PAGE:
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Carnival Triumph fire:lessons learned

Carnival Triumph
Carnival Triumph
Danny Lehman - Used by permission of Carnival Cruise Line

Now that some time has passed since the Carnival Triumph fire and disabling, and we've had time to digest what actually happened, it is time to look at a few lessons to be learned from this incident.

1) Travel using a passport, not just a Birth Certificate and Driver's License. The first plan was to tow the Carnival Triumph to Progresso, Mexico for repairs and disembark all the passengers there. They would then be put on flights home. Over 900 guests on this sailing of the Carnival Triumph did not have passports. Since passports are required for arrival in the U.S. by air, it is not clear how those folks would have gotten home. I'm sure that the U.S. Government would have done something to help in this extreme case, but those that had passports had one less thing to worry about. If you don't yet have a passport, what are you waiting for?

2) Bring extra clothing, medicines, and anything else you can't live without that will last at least several days beyond your planned end of vacation. If you are taking medicine that must be taken every day, this is very important. If you are on a land vacation, and you get stuck somewhere, you can call your doctor and have them send a temporary prescription to a nearby pharmacy. I did this when my wife and I were stuck in Orlando for 3 days trying to get home from a cruise during Hurricane Sandy. If you are stuck on a ship floating in the Gulf of Mexico, you are out of luck unless you have enough with you. You can bet that I'll take at least a 10-day supply with me on my next 7-day cruise.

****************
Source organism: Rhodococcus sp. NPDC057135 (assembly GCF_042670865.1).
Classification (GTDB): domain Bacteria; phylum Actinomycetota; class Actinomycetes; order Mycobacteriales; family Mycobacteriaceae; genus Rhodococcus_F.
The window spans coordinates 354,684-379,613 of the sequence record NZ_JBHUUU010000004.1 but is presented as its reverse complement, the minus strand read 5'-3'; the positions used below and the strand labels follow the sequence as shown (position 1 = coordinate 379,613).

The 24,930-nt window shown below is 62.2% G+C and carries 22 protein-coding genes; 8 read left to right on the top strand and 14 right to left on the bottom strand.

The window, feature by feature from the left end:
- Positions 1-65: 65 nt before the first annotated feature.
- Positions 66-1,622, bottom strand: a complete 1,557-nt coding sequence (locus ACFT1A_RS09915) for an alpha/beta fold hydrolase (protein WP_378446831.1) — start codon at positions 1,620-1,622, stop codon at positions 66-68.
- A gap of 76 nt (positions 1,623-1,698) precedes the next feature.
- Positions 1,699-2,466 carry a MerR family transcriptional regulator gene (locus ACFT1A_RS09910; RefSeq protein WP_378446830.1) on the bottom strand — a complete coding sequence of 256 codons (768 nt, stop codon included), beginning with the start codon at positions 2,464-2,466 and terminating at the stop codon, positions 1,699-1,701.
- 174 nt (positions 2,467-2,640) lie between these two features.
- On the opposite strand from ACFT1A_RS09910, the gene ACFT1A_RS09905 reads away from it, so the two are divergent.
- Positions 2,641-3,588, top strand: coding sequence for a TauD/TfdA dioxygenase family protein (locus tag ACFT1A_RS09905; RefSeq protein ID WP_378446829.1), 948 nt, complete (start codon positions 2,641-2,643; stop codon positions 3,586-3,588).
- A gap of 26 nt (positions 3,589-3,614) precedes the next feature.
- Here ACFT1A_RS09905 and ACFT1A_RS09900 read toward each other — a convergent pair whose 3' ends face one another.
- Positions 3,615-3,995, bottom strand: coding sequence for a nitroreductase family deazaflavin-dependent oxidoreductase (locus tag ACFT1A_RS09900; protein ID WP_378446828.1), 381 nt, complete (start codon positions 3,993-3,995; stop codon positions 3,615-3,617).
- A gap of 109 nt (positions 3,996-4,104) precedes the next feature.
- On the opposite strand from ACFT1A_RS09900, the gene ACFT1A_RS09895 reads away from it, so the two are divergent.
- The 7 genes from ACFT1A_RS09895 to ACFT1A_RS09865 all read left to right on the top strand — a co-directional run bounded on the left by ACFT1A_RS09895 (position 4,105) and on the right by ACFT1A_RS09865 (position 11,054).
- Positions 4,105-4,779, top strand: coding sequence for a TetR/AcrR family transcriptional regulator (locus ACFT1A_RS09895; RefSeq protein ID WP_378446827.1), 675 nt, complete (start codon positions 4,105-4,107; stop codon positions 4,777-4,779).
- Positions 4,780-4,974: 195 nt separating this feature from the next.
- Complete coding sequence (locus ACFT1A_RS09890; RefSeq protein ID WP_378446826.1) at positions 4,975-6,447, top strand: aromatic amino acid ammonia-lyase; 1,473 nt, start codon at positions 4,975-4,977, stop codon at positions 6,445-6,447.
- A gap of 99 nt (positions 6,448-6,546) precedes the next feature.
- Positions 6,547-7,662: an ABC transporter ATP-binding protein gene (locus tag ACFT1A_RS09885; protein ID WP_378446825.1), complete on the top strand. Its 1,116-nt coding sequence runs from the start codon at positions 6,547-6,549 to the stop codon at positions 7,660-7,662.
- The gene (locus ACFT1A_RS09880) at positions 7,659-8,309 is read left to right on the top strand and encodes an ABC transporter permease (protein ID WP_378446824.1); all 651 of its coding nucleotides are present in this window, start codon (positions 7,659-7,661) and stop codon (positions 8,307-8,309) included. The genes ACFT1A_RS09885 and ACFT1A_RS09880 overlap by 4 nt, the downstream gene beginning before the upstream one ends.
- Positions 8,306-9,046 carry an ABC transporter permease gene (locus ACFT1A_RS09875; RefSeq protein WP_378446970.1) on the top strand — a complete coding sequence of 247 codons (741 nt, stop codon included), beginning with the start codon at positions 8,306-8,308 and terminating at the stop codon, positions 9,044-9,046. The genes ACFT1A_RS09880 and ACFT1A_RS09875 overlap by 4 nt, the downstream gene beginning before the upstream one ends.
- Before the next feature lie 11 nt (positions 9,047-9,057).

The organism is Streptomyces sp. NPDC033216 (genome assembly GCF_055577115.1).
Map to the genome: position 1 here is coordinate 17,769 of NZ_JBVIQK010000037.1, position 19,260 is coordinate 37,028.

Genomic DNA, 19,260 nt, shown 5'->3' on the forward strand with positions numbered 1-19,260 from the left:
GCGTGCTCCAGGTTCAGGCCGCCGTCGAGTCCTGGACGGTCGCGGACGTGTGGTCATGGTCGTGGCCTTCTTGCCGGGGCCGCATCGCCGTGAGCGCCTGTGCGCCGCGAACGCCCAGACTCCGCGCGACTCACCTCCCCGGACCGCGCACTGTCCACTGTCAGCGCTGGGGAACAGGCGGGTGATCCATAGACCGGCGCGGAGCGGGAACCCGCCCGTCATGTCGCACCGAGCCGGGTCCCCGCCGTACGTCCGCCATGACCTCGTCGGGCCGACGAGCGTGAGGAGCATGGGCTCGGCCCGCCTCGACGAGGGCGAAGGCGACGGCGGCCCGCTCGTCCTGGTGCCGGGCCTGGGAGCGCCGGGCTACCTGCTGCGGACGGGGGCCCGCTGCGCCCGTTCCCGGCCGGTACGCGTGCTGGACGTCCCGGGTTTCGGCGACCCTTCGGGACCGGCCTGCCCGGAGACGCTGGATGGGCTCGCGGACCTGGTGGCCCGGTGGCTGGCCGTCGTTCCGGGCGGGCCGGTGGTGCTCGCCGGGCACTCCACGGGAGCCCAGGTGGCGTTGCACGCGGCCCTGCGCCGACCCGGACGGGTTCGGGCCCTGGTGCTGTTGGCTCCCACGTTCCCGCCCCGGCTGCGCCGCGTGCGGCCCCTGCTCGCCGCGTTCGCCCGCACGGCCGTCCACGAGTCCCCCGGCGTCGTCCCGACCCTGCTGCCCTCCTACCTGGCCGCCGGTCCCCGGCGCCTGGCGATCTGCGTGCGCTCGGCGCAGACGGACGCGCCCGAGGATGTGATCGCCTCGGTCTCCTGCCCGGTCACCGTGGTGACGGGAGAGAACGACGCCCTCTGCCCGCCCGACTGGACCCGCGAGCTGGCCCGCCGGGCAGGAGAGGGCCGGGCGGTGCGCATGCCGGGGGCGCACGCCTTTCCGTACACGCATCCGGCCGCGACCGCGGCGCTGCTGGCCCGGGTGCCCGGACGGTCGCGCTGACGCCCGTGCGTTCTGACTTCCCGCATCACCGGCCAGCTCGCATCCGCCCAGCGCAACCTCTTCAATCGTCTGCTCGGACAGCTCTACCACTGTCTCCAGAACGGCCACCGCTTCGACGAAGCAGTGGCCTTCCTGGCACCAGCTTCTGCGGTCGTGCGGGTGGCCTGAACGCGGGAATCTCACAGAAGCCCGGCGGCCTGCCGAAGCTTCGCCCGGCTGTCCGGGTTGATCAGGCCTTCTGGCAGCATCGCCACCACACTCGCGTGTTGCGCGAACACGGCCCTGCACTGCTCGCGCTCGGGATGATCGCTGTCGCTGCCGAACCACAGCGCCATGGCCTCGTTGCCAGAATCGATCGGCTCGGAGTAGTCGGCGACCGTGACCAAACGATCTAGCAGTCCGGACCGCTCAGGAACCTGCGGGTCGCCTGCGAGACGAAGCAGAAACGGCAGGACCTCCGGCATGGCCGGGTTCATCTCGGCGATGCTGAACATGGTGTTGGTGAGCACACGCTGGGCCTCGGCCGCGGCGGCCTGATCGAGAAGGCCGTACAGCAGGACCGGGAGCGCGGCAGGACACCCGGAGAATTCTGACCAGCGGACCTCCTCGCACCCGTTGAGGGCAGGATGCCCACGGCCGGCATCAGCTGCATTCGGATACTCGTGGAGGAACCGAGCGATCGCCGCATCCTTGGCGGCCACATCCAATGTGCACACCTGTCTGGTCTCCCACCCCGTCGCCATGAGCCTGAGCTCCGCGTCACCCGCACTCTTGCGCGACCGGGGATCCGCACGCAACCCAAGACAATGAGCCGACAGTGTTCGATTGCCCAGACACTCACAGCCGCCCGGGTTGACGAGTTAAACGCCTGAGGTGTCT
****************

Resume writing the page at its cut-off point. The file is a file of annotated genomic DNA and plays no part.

3) Pay attention at the muster drills. Fortunately the fire on the Carnival Triumph was contained to the engine room and was extinguished and the ship was in no danger of sinking. However, if that fire had spread, and it was necessary to evacuate the ship, would everyone have known where to go? When there is an emergency situation that is not the time to be trying to figure out what to do. Advance planning could save your life.

4) This incident and a few others that have happened in the last several years is no reason to stop taking cruises. Just count up how many successful cruises have been sailed during that same time period, and you'll see that cruising is one of the safest modes of vacation travel. Individual incidents make headlines due to so many people being involved. The same is true of airplane incidents. In either case, you are safer on that vacation trip than you are commuting back and forth to work each day.

So, plan ahead and be prepared. Then you can relax while you are on vacation, knowing that you can handle anything that comes your way. Now call your travel agent and book that next vacation.

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